Child Custody | Family
Can Child Custody be 50/50?
by Unbundled Legal Help
Whether you are going through a breakup or divorce, splitting up when there is a child involved creates all types of uncertainties and stress. In the case that both parents are vying for custody, it is common to wonder if child custody can be 50/50.
Yes, child custody can be split 50/50. The legal term for this is “joint custody”. In general, married couples naturally have 50/50 custody until a judge rules otherwise. Most states tend to prefer joint custody over sole custody (unless there are special circumstances). Learn more about 50/50 joint custody below.
What is Joint Custody?
Joint custody means the sharing of custody between two parents. Essentially, both parents actively participate in the child’s upbringing. The term “joint custody” can refer to physical and/or legal custody.
Joint physical custody means that the child will split their time equally between each parent’s home. Many variations of schedules can be created to accommodate the child’s needs as well as the parent’s schedule.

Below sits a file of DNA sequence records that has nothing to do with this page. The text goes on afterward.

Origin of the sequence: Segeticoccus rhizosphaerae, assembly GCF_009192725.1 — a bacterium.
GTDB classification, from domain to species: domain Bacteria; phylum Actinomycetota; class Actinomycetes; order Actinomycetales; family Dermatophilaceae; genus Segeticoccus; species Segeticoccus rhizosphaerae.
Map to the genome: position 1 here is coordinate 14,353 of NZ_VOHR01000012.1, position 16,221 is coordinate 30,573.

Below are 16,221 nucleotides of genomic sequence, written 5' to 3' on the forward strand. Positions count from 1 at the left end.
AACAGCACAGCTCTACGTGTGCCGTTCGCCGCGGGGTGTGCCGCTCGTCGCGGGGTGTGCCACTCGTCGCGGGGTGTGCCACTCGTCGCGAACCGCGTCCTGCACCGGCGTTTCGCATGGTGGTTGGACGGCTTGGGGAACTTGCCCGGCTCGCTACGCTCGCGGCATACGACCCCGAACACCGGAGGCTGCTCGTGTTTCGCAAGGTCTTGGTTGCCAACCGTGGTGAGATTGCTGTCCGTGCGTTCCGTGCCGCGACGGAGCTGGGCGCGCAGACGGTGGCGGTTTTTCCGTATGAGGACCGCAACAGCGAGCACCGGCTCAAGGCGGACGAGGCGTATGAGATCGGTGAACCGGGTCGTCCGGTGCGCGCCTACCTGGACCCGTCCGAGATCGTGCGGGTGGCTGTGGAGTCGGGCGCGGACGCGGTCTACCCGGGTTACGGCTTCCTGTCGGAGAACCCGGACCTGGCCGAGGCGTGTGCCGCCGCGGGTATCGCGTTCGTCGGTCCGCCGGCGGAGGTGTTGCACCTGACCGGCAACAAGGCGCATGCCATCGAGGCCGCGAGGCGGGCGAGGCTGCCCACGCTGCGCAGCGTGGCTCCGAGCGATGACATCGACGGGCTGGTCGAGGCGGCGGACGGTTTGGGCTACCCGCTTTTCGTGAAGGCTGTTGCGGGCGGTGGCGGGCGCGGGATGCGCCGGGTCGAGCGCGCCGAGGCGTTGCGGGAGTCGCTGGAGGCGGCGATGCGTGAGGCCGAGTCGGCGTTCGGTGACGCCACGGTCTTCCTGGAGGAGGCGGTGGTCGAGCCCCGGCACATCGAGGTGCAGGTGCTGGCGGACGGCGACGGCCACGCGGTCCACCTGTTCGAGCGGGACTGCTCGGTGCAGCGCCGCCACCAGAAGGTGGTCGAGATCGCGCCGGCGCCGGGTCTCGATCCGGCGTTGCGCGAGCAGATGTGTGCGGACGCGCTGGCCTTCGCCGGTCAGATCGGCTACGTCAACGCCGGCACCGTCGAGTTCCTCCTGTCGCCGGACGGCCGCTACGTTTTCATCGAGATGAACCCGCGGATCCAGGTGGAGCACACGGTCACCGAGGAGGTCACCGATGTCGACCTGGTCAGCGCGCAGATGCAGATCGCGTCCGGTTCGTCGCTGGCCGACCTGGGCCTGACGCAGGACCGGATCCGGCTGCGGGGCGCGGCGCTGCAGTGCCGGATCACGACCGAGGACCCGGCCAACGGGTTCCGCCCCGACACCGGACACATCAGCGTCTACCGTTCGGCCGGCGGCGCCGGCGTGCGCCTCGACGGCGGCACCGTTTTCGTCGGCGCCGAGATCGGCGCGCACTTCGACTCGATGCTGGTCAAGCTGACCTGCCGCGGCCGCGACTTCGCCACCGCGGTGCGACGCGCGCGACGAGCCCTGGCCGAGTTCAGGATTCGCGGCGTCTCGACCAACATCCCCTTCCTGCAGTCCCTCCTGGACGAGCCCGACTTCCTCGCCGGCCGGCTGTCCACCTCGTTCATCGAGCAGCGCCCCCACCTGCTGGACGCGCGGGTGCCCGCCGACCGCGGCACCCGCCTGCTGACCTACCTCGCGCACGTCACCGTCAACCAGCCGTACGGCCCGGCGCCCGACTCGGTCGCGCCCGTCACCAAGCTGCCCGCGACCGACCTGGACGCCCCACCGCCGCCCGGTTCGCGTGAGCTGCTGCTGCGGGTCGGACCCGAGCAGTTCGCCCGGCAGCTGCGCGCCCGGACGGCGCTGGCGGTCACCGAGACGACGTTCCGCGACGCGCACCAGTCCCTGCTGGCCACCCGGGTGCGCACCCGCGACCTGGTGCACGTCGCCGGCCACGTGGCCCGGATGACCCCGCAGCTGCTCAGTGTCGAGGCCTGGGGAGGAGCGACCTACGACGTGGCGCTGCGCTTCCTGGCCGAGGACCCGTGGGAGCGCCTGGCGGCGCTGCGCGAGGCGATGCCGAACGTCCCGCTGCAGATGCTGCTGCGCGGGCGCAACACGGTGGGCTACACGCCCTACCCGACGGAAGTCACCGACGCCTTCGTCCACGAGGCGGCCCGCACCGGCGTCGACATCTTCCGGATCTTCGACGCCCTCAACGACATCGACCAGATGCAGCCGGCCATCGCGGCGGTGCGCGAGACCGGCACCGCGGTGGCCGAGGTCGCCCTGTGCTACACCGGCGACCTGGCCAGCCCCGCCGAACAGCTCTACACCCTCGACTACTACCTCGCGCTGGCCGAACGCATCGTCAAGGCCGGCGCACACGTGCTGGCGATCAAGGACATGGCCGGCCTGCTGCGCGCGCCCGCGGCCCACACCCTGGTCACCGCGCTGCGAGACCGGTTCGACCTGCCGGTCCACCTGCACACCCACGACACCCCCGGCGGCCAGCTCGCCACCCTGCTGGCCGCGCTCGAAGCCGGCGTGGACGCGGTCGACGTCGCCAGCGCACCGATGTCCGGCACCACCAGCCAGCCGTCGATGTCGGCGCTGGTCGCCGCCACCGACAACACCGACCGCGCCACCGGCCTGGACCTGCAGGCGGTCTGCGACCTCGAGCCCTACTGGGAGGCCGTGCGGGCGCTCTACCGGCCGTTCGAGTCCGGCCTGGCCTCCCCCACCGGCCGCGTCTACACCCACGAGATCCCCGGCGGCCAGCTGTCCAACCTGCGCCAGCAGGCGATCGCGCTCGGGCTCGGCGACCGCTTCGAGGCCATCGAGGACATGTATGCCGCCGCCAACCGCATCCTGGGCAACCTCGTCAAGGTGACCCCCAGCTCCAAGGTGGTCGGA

Joint legal custody refers to the parents having equal say in how the child is raised and important decisions that impact a child’s life (i.e. religion, education, etc.). It is important to note that parents can share legal custody while one parent has sole physical custody.
How to Decide if Joint Custody Is Best For Your Child
Data suggests that children benefit from spending an equal amount of time with their parents. While joint custody is not always easy to figure out or manage, it is seen as the best-case scenario for divorcing parents in most situations. Parents (and judges) most often decide on 50/50 custody when the following conditions are met.